There are no real shortcuts to accurate wedge play, but this works. And it beats the heck out of the dreaded “half wedge”, which your goal should be to not give yourself any more of them than you have to.

I highly advise you to learn your comfortable full-swing distances with your wedges, dissect them even more with precise hand placement, and play to those yardages. You’ll see immediate results.

 

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Terry Koehler is a fourth generation Texan, a native of a small South Texas town and a graduate of Texas A&M University. He has had a most interesting 40-year career in the golf industry. He has created five start-up companies, ranging from advertising agencies to golf equipment companies. You might remember Reid Lockhart, EIDOLON, SCOR, or his leadership of the reintroduction of Ben Hogan to the golf equipment industry in 2014. For almost 25 years, his wedge designs have stimulated other companies to slightly raise the CG and improve wedge performance. He has just announced the formation of Edison Golf Company and the new Edison Forged wedges, which have been robotically proven to significantly raise the bar for wedge performance. Terry serves as Chairman and Director of Innovation for Edison Golf, which can be seen at www.EdisonWedges.com. Terry has been a prolific equipment designer of over 100 putters and several irons, but many know Koehler as simply “The Wedge Guy”, as he authored over 700 articles on his blog by that name from 2003-2010.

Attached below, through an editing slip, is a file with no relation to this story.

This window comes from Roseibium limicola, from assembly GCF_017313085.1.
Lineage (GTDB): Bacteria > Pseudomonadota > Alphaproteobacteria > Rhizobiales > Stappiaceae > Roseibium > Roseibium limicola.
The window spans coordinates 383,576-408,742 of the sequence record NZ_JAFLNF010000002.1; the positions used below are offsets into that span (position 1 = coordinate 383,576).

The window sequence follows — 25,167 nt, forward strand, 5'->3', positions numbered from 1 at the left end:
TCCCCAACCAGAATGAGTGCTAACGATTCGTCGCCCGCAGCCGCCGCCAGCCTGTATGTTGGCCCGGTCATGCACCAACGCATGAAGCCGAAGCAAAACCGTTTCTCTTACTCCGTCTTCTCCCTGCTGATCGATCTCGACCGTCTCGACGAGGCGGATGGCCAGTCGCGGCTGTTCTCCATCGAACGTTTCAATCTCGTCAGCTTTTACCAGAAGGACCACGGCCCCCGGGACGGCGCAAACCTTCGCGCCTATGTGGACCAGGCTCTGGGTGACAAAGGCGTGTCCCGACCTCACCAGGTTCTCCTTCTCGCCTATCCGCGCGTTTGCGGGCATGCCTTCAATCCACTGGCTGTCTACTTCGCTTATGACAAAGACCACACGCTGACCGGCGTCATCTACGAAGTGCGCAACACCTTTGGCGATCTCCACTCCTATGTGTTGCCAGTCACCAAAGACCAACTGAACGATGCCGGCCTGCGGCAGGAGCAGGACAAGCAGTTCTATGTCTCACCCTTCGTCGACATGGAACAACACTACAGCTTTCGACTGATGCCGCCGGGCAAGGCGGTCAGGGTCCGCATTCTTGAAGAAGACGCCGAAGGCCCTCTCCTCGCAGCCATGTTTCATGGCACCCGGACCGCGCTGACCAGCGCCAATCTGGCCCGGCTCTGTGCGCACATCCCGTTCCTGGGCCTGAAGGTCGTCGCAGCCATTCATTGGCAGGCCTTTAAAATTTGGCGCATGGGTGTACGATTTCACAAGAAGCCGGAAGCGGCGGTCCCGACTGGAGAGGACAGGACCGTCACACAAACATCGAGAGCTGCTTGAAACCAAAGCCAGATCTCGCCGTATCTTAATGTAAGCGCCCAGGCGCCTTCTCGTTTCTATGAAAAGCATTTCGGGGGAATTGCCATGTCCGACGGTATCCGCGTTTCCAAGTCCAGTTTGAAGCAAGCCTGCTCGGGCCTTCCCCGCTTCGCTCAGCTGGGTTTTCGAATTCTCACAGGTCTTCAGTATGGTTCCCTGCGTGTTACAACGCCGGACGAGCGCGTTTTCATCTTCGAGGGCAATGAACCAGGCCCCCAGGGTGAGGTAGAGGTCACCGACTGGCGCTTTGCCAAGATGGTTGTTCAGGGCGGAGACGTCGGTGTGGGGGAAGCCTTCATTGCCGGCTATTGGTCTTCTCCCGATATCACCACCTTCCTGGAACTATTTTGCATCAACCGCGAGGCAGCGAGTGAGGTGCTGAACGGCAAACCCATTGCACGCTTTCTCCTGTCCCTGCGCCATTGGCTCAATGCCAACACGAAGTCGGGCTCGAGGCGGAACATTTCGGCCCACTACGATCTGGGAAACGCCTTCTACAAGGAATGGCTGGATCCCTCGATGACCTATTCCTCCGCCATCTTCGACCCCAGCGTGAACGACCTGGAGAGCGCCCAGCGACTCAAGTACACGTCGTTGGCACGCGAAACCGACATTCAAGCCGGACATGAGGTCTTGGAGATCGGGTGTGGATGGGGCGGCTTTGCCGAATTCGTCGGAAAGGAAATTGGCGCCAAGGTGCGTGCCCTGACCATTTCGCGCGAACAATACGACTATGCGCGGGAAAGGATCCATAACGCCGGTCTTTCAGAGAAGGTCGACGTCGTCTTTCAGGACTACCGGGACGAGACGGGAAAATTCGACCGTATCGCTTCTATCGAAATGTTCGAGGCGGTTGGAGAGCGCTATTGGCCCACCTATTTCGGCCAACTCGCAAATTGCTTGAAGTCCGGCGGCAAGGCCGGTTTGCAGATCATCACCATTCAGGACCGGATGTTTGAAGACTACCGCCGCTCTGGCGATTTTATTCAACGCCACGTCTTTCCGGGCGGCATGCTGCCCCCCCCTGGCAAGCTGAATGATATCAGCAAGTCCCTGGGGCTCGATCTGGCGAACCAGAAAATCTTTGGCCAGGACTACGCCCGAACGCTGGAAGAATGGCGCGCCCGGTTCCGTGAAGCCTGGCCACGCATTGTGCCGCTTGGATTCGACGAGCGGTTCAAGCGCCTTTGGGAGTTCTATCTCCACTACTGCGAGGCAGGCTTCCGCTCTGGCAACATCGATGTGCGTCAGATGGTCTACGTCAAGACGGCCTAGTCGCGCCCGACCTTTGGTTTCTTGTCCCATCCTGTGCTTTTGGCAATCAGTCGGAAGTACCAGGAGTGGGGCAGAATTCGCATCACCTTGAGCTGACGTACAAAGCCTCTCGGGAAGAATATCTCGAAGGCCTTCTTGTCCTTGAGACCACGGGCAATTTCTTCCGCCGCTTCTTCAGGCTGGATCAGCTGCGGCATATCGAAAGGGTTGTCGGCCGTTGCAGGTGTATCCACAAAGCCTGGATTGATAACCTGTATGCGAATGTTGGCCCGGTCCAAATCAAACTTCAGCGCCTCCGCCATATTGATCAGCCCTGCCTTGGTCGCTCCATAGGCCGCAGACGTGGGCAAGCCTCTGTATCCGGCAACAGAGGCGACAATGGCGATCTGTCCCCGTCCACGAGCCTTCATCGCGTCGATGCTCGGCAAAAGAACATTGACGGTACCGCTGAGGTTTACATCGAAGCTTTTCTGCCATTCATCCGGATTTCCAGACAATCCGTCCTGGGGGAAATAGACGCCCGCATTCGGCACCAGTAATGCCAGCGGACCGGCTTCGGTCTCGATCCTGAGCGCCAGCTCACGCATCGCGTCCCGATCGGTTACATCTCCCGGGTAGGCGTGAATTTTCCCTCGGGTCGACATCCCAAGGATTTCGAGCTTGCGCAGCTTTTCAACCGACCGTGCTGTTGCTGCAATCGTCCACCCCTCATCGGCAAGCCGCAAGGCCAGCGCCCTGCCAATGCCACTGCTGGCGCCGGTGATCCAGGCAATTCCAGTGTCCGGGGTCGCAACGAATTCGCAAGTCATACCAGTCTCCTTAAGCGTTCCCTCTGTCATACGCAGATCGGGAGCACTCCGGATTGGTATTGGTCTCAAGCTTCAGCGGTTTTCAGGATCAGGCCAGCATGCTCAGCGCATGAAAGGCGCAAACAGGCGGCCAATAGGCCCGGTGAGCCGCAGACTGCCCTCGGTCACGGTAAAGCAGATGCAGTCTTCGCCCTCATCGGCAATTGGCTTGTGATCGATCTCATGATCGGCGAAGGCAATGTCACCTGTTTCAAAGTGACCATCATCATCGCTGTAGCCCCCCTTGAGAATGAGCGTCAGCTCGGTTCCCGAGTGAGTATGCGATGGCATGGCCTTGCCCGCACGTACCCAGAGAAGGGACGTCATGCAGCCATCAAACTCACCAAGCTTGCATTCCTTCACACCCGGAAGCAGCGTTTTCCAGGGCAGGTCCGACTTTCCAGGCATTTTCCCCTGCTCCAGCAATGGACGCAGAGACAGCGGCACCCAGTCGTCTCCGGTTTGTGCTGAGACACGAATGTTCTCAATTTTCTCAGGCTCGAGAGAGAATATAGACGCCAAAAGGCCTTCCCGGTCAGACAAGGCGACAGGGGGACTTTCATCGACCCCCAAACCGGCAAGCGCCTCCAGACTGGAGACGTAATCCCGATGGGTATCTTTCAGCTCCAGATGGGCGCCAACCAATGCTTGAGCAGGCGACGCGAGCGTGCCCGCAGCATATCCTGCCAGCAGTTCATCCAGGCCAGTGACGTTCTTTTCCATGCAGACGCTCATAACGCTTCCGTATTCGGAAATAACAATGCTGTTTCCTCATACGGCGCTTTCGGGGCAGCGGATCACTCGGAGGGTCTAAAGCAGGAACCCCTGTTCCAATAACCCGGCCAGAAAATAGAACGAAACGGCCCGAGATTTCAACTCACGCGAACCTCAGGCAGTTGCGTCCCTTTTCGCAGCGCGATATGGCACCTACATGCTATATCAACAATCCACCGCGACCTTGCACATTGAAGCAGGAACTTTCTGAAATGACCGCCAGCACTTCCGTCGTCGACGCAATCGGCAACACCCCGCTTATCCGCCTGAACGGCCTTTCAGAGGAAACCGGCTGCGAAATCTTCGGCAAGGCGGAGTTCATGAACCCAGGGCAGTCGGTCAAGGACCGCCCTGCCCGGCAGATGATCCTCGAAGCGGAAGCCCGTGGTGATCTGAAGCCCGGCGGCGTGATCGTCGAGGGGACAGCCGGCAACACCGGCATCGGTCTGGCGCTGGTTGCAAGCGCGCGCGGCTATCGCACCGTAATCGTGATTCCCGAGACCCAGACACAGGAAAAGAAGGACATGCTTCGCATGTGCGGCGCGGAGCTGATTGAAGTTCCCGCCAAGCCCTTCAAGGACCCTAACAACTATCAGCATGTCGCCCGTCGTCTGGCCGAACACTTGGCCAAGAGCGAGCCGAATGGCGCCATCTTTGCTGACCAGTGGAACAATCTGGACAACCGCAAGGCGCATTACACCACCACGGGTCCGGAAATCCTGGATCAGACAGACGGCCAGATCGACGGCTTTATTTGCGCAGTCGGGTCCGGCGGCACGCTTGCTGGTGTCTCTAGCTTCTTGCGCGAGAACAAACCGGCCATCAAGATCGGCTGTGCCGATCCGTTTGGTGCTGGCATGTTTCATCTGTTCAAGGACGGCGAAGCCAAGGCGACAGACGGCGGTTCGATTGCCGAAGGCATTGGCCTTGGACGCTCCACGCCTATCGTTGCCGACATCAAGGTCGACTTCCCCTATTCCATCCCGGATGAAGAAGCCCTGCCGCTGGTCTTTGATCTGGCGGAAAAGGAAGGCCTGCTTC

3 Comments

3 Comments

  1. ChpNRun

    Aug 5, 2020 at 9:07 pm

    I play 48*, 54* and 58*. Distance good on quarter (yes, it won’t spin back) and half (release 3-5 yard). Problem is the 3/4 wedge shot. I have trouble controlling the distance sometimes.

    During warm-up, I’ll try some 3/4… if they have wild distance gaps, no 3/4 that day.

    This also meshes with the old post WWII golf pros back in the late 1960s. Their advice to members during lessons I shagged balls for: “Stay out of the 40- to 100-yard range if you’re not a pro.”

    So, it was set up for a half wedge or lay back for a full wedge.

    One thing that hurts partial wedges: Some people use too much arm, as if it’s a pendulum chip and run shot. Even on partial wedges, you need to turn through the shot.

    Terry: the guys who wrote “Lowest Score Wins” will argue that laying up to a preferred 90-yard distance rather than pushing ahead to 53 yards decreases the chance you will hold the green.

  2. Acemandrake

    Aug 5, 2020 at 8:49 pm

    I like the half-wedge. It’s the ultimate feel shot.

    Soft, arm dominant swing with a quiet (not stiff) lower body.

    Practice & confidence help 🙂

  3. Radim Pavlicek

    Aug 5, 2020 at 12:09 pm

    The idea of laing up makes only sense when you hit the green from the position. If you aren’t able to hit the green consistently from lay-up position you should advance the ball as close to the hole as possible. That’s just physics.